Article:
Golden Share


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Golden Share

A share in a publicly-traded company that gives the shareholder power to veto changes to the charter. Golden shares were originated when the British government began privatizing previously nationalized companies in the 1980s and wished to retain a great deal of control over these companies. Other European countries later took similar measures, though many forms of golden share have since been ruled illegal in the European Union.
References in periodicals archive ?
Originally, the state had to return the golden share until June 10, 2009.
"Each club in the SPL has a golden share. The SPL has agreed to allow me to use the golden share and I can ask to have it transferred into a new company."
The Italian Government have a golden share in Telecom Italia.
The Spanish government has been eager to build a powerful national company but Prime Minister Jose Luis Rodriguez Zapatero squashed speculation that the country would exercise its "golden share" in formerly state-owned Endesa to block E.ON's approach.
But assistant boss Poyet is hoping the club will soon be granted their Football League 'golden share' after a meeting between the League's board and senior United officials early this week.
However, while in the normal state of affairs such a shareholding would have led the Dutch government to lose operational control of the company, a golden share' attached to each of the companies ensured this did not happen.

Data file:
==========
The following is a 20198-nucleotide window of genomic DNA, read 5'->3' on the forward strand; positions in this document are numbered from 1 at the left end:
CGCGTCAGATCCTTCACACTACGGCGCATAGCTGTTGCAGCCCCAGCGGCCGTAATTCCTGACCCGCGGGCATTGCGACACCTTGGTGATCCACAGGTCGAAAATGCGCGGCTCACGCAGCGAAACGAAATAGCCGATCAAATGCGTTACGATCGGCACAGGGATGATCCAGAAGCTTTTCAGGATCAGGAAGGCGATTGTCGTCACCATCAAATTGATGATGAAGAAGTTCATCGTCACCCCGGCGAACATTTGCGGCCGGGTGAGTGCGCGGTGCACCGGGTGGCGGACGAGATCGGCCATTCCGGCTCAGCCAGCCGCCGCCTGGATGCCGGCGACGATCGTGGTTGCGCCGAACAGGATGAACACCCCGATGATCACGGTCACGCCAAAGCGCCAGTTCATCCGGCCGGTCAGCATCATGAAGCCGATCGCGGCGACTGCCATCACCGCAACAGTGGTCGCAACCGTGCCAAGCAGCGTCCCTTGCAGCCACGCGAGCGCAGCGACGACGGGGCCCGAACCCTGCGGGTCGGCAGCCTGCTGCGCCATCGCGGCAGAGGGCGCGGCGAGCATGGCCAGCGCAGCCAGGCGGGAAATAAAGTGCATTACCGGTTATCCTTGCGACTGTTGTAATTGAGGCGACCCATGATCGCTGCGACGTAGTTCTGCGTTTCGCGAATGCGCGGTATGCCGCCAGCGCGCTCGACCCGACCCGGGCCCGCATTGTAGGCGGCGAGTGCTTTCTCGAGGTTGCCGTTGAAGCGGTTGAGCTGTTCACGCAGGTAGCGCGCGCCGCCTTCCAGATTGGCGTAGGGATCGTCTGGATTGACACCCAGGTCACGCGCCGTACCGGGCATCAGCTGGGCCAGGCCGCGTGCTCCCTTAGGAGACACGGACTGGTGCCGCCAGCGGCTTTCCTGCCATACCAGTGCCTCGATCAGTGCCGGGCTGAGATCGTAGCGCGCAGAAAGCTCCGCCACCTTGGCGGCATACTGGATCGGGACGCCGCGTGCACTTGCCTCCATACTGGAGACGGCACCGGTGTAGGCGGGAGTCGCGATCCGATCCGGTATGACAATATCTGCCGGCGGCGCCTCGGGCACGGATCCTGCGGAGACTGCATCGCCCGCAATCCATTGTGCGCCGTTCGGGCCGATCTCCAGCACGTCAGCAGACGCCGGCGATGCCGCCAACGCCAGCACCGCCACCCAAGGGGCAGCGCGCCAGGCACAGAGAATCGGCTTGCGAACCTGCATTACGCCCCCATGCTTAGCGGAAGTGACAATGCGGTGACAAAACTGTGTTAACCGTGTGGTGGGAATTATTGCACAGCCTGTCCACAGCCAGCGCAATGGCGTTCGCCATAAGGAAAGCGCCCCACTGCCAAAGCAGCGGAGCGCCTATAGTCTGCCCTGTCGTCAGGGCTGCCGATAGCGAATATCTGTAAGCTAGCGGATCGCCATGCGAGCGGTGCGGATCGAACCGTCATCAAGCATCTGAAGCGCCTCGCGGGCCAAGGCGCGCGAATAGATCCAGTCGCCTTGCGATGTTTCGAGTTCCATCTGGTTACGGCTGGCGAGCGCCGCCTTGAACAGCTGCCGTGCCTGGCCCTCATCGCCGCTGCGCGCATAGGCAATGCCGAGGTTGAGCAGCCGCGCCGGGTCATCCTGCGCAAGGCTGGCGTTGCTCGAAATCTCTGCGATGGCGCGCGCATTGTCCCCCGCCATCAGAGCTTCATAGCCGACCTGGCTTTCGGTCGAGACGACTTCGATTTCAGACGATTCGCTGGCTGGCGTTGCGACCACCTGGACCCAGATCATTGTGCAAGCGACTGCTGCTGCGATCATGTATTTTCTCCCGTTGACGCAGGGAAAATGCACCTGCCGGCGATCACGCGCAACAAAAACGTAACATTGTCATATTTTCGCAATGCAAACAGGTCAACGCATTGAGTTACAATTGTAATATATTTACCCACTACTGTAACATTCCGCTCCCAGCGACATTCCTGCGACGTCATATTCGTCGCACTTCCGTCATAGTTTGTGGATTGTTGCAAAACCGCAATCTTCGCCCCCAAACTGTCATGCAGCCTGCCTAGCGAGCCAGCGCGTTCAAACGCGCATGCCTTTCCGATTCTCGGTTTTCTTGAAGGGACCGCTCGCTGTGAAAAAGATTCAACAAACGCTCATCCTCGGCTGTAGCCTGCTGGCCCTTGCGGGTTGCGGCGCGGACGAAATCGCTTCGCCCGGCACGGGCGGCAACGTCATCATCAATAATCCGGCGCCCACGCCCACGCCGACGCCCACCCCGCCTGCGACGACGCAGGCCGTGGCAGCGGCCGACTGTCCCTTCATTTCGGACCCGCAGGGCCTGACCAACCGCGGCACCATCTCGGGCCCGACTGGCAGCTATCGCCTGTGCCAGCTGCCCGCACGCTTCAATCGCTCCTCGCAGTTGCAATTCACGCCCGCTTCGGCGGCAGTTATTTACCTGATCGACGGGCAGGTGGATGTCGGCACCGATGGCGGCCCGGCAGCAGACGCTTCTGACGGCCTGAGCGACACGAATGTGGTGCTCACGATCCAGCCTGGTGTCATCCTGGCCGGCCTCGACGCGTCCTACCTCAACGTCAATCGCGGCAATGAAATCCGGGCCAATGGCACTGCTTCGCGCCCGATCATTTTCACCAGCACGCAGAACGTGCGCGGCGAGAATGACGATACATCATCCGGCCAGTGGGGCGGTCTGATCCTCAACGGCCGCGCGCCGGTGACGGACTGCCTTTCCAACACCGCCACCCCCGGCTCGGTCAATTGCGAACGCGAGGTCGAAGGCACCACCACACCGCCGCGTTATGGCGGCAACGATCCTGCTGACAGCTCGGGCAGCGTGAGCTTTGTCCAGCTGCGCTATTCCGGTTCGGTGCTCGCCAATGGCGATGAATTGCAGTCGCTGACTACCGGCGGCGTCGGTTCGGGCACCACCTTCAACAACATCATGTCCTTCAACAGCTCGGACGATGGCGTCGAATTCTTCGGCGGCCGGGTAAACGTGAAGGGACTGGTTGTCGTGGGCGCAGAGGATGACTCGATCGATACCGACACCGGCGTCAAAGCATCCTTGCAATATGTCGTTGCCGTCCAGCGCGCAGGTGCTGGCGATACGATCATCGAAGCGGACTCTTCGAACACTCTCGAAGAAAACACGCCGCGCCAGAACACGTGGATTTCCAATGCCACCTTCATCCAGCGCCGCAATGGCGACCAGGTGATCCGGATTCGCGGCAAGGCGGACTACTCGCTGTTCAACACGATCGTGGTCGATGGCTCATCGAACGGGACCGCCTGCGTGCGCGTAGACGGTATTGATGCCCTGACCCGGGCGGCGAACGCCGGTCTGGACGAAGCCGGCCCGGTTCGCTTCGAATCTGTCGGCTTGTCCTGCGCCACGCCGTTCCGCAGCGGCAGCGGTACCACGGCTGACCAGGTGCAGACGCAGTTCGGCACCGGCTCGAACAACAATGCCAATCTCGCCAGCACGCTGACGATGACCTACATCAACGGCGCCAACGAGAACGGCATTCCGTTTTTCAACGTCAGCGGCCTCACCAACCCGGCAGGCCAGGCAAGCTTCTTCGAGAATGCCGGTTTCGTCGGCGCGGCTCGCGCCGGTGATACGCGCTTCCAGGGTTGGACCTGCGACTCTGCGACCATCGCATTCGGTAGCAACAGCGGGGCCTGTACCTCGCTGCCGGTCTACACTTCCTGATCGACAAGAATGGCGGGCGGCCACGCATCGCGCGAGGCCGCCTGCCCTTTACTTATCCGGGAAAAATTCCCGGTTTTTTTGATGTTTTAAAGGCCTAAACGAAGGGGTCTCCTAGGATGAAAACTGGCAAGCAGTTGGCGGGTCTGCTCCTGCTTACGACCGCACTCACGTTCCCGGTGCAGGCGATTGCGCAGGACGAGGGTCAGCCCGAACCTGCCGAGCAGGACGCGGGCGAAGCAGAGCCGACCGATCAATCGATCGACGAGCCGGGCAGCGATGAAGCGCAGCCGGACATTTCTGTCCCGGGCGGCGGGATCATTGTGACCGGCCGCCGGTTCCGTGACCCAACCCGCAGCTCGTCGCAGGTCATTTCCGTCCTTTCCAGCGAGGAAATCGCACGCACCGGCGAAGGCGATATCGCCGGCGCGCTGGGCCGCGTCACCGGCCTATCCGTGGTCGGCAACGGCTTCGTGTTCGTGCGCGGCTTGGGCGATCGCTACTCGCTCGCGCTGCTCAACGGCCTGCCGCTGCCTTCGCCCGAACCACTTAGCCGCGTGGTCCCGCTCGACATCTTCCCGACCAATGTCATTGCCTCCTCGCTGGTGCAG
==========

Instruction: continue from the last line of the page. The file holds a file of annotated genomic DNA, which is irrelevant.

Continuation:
The Government's "golden share" in BAA was ruled illegal under EU law in May 2003.
AWG (formerly Morrisons Construction Ltd) built the stadium in 1992, and still possess a golden share, while the Council are landlords.
AIRPORTS operator BAA yesterday said the UK Government was preparing to ditch its so-called "golden share" in the company, effectively opening it up to takeover bids.
``What I meant was that the WRU had assisted Llanelli in the purchase of Stradey Park when times were tough, and that the WRU had invested a large sum of money into a golden share. ``In strictly cash terms, Llanelli owes a large sum of money.''
The possibility of the government retaining a golden share in the airline will also be decided in the second stage.
But the Government say they will keep a 49 per cent share in the NATS plus a "golden share" which would allow them to veto any scheme which would jeopardise safety.